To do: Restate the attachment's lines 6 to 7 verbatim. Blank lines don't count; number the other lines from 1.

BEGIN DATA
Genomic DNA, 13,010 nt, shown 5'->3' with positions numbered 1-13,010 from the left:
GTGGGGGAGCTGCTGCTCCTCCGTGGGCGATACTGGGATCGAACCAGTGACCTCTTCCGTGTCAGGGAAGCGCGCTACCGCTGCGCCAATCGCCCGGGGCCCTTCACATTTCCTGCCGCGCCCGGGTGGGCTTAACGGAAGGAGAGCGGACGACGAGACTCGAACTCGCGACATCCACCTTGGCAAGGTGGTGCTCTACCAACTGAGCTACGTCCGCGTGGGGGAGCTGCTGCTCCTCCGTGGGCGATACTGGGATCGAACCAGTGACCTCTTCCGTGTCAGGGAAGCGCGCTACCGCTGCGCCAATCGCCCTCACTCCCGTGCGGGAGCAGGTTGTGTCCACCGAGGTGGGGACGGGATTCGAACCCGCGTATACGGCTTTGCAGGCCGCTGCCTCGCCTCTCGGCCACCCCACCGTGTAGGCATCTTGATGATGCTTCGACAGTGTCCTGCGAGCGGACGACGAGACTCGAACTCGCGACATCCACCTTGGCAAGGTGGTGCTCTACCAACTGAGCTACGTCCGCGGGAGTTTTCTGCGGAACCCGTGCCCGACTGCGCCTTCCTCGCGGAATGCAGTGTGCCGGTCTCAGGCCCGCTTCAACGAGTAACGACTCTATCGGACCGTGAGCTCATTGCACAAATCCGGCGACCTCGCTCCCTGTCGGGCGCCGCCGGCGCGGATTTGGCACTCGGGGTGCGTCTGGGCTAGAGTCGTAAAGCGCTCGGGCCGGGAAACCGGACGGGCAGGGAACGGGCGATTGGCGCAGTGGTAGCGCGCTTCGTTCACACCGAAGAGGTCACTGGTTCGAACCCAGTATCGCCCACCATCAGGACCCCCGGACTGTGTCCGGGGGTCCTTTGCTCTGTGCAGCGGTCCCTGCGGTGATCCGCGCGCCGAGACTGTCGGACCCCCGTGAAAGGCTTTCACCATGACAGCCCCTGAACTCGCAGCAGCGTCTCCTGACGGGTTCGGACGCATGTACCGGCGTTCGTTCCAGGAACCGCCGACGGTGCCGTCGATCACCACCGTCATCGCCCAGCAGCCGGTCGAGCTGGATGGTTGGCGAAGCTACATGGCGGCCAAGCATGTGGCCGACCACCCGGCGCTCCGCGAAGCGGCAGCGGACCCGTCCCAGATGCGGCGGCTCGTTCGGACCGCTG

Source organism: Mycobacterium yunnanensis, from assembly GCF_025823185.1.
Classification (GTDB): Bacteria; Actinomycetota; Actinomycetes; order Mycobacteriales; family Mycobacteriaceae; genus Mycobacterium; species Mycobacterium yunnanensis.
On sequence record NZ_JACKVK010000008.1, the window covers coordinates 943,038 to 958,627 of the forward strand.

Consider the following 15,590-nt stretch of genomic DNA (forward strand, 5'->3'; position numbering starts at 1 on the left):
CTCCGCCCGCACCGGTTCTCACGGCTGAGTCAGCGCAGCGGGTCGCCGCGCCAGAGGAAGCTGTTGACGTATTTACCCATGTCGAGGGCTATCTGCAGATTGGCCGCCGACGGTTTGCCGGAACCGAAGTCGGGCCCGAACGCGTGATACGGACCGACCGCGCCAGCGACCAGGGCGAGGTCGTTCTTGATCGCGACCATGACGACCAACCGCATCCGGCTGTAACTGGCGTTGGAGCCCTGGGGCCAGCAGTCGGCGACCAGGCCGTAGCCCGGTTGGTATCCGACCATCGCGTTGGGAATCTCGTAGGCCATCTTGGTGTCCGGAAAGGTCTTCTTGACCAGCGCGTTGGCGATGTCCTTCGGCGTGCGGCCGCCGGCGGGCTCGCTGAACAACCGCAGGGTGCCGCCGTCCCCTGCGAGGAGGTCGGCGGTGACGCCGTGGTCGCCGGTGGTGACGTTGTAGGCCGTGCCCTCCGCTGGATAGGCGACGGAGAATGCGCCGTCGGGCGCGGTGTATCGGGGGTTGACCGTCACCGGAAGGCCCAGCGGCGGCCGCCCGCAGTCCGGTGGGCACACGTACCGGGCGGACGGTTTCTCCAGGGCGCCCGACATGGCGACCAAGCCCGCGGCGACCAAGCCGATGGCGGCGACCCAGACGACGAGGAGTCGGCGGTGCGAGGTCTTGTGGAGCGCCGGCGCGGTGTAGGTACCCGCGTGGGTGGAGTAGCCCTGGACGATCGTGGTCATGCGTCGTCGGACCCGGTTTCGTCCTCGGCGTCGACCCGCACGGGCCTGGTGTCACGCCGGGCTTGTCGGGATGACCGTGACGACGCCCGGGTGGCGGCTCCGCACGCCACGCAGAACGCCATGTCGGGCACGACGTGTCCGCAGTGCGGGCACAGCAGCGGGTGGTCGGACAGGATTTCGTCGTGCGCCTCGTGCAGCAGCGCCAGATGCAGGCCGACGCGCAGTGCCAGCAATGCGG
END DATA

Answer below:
Consider the following 15,590-nt stretch of genomic DNA (forward strand, 5'->3'; position numbering starts at 1 on the left):
CTCCGCCCGCACCGGTTCTCACGGCTGAGTCAGCGCAGCGGGTCGCCGCGCCAGAGGAAGCTGTTGACGTATTTACCCATGTCGAGGGCTATCTGCAGATTGGCCGCCGACGGTTTGCCGGAACCGAAGTCGGGCCCGAACGCGTGATACGGACCGACCGCGCCAGCGACCAGGGCGAGGTCGTTCTTGATCGCGACCATGACGACCAACCGCATCCGGCTGTAACTGGCGTTGGAGCCCTGGGGCCAGCAGTCGGCGACCAGGCCGTAGCCCGGTTGGTATCCGACCATCGCGTTGGGAATCTCGTAGGCCATCTTGGTGTCCGGAAAGGTCTTCTTGACCAGCGCGTTGGCGATGTCCTTCGGCGTGCGGCCGCCGGCGGGCTCGCTGAACAACCGCAGGGTGCCGCCGTCCCCTGCGAGGAGGTCGGCGGTGACGCCGTGGTCGCCGGTGGTGACGTTGTAGGCCGTGCCCTCCGCTGGATAGGCGACGGAGAATGCGCCGTCGGGCGCGGTGTATCGGGGGTTGACCGTCACCGGAAGGCCCAGCGGCGGCCGCCCGCAGTCCGGTGGGCACACGTACCGGGCGGACGGTTTCTCCAGGGCGCCCGACATGGCGACCAAGCCCGCGGCGACCAAGCCGATGGCGGCGACCCAGACGACGAGGAGTCGGCGGTGCGAGGTCTTGTGGAGCGCCGGCGCGGTGTAGGTACCCGCGTGGGTGGAGTAGCCCTGGACGATCGTGGTCATGCGTCGTCGGACCCGGTTTCGTCCTCGGCGTCGACCCGCACGGGCCTGGTGTCACGCCGGGCTTGTCGGGATGACCGTGACGACGCCCGGGTGGCGGCTCCGCACGCCACGCAGAACGCCATGTCGGGCACGACGTGTCCGCAGTGCGGGCACAGCAGCGGGTGGTCGGACAGGATTTCGTCGTGCGCCTCGTGCAGCAGCGCCAGATGCAGGCCGACGCGCAGTGCCAGCAATGCGG